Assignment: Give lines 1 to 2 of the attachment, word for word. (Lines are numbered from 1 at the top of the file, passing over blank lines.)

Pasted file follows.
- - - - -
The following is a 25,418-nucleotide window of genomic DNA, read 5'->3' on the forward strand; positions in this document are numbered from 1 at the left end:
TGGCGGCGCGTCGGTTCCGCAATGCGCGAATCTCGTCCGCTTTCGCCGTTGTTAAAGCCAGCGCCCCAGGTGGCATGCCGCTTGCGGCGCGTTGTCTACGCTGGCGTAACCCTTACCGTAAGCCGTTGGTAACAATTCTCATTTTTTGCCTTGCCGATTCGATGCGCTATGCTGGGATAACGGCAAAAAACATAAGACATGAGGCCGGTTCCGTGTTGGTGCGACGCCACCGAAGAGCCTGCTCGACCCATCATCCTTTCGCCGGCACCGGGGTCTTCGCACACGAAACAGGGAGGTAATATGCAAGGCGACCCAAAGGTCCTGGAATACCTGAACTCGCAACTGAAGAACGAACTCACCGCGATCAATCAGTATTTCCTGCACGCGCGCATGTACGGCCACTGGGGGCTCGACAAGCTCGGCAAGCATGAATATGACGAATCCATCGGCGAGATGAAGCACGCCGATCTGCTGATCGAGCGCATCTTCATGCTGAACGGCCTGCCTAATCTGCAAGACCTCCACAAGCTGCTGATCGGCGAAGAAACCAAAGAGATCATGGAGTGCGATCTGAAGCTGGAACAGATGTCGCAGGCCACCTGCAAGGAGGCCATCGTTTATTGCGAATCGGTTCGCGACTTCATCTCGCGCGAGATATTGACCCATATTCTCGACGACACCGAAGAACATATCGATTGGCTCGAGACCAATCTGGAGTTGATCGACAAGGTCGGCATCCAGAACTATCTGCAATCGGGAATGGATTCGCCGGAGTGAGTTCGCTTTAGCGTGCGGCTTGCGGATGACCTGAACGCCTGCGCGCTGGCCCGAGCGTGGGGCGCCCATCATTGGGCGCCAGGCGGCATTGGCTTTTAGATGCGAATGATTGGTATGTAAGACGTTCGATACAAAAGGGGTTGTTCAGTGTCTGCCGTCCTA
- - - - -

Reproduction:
The following is a 25,418-nucleotide window of genomic DNA, read 5'->3' on the forward strand; positions in this document are numbered from 1 at the left end:
TGGCGGCGCGTCGGTTCCGCAATGCGCGAATCTCGTCCGCTTTCGCCGTTGTTAAAGCCAGCGCCCCAGGTGGCATGCCGCTTGCGGCGCGTTGTCTACGCTGGCGTAACCCTTACCGTAAGCCGTTGGTAACAATTCTCATTTTTTGCCTTGCCGATTCGATGCGCTATGCTGGGATAACGGCAAAAAACATAAGACATGAGGCCGGTTCCGTGTTGGTGCGACGCCACCGAAGAGCCTGCTCGACCCATCATCCTTTCGCCGGCACCGGGGTCTTCGCACACGAAACAGGGAGGTAATATGCAAGGCGACCCAAAGGTCCTGGAATACCTGAACTCGCAACTGAAGAACGAACTCACCGCGATCAATCAGTATTTCCTGCACGCGCGCATGTACGGCCACTGGGGGCTCGACAAGCTCGGCAAGCATGAATATGACGAATCCATCGGCGAGATGAAGCACGCCGATCTGCTGATCGAGCGCATCTTCATGCTGAACGGCCTGCCTAATCTGCAAGACCTCCACAAGCTGCTGATCGGCGAAGAAACCAAAGAGATCATGGAGTGCGATCTGAAGCTGGAACAGATGTCGCAGGCCACCTGCAAGGAGGCCATCGTTTATTGCGAATCGGTTCGCGACTTCATCTCGCGCGAGATATTGACCCATATTCTCGACGACACCGAAGAACATATCGATTGGCTCGAGACCAATCTGGAGTTGATCGACAAGGTCGGCATCCAGAACTATCTGCAATCGGGAATGGATTCGCCGGAGTGAGTTCGCTTTAGCGTGCGGCTTGCGGATGACCTGAACGCCTGCGCGCTGGCCCGAGCGTGGGGCGCCCATCATTGGGCGCCAGGCGGCATTGGCTTTTAGATGCGAATGATTGGTATGTAAGACGTTCGATACAAAAGGGGTTGTTCAGTGTCTGCCGTCCTA